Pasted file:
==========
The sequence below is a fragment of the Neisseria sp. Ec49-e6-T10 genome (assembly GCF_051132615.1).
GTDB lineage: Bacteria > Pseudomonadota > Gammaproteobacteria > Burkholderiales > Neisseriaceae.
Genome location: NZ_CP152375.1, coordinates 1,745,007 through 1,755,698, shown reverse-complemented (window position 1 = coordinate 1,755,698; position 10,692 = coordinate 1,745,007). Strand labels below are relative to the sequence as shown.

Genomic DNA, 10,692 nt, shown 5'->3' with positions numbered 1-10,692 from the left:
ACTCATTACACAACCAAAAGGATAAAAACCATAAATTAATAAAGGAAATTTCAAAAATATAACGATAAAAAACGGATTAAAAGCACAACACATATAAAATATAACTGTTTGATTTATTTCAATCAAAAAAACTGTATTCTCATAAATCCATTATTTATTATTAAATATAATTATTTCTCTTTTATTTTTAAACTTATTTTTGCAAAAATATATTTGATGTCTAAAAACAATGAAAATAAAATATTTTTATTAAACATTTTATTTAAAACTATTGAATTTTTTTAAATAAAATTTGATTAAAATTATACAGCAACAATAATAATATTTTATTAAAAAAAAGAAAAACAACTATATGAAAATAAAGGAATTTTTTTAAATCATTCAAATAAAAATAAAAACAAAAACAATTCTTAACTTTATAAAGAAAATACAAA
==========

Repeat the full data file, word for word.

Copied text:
The sequence below is a fragment of the Neisseria sp. Ec49-e6-T10 genome (assembly GCF_051132615.1).
GTDB lineage: Bacteria > Pseudomonadota > Gammaproteobacteria > Burkholderiales > Neisseriaceae.
Genome location: NZ_CP152375.1, coordinates 1,745,007 through 1,755,698, shown reverse-complemented (window position 1 = coordinate 1,755,698; position 10,692 = coordinate 1,745,007). Strand labels below are relative to the sequence as shown.

Genomic DNA, 10,692 nt, shown 5'->3' with positions numbered 1-10,692 from the left:
ACTCATTACACAACCAAAAGGATAAAAACCATAAATTAATAAAGGAAATTTCAAAAATATAACGATAAAAAACGGATTAAAAGCACAACACATATAAAATATAACTGTTTGATTTATTTCAATCAAAAAAACTGTATTCTCATAAATCCATTATTTATTATTAAATATAATTATTTCTCTTTTATTTTTAAACTTATTTTTGCAAAAATATATTTGATGTCTAAAAACAATGAAAATAAAATATTTTTATTAAACATTTTATTTAAAACTATTGAATTTTTTTAAATAAAATTTGATTAAAATTATACAGCAACAATAATAATATTTTATTAAAAAAAAGAAAAACAACTATATGAAAATAAAGGAATTTTTTTAAATCATTCAAATAAAAATAAAAACAAAAACAATTCTTAACTTTATAAAGAAAATACAAA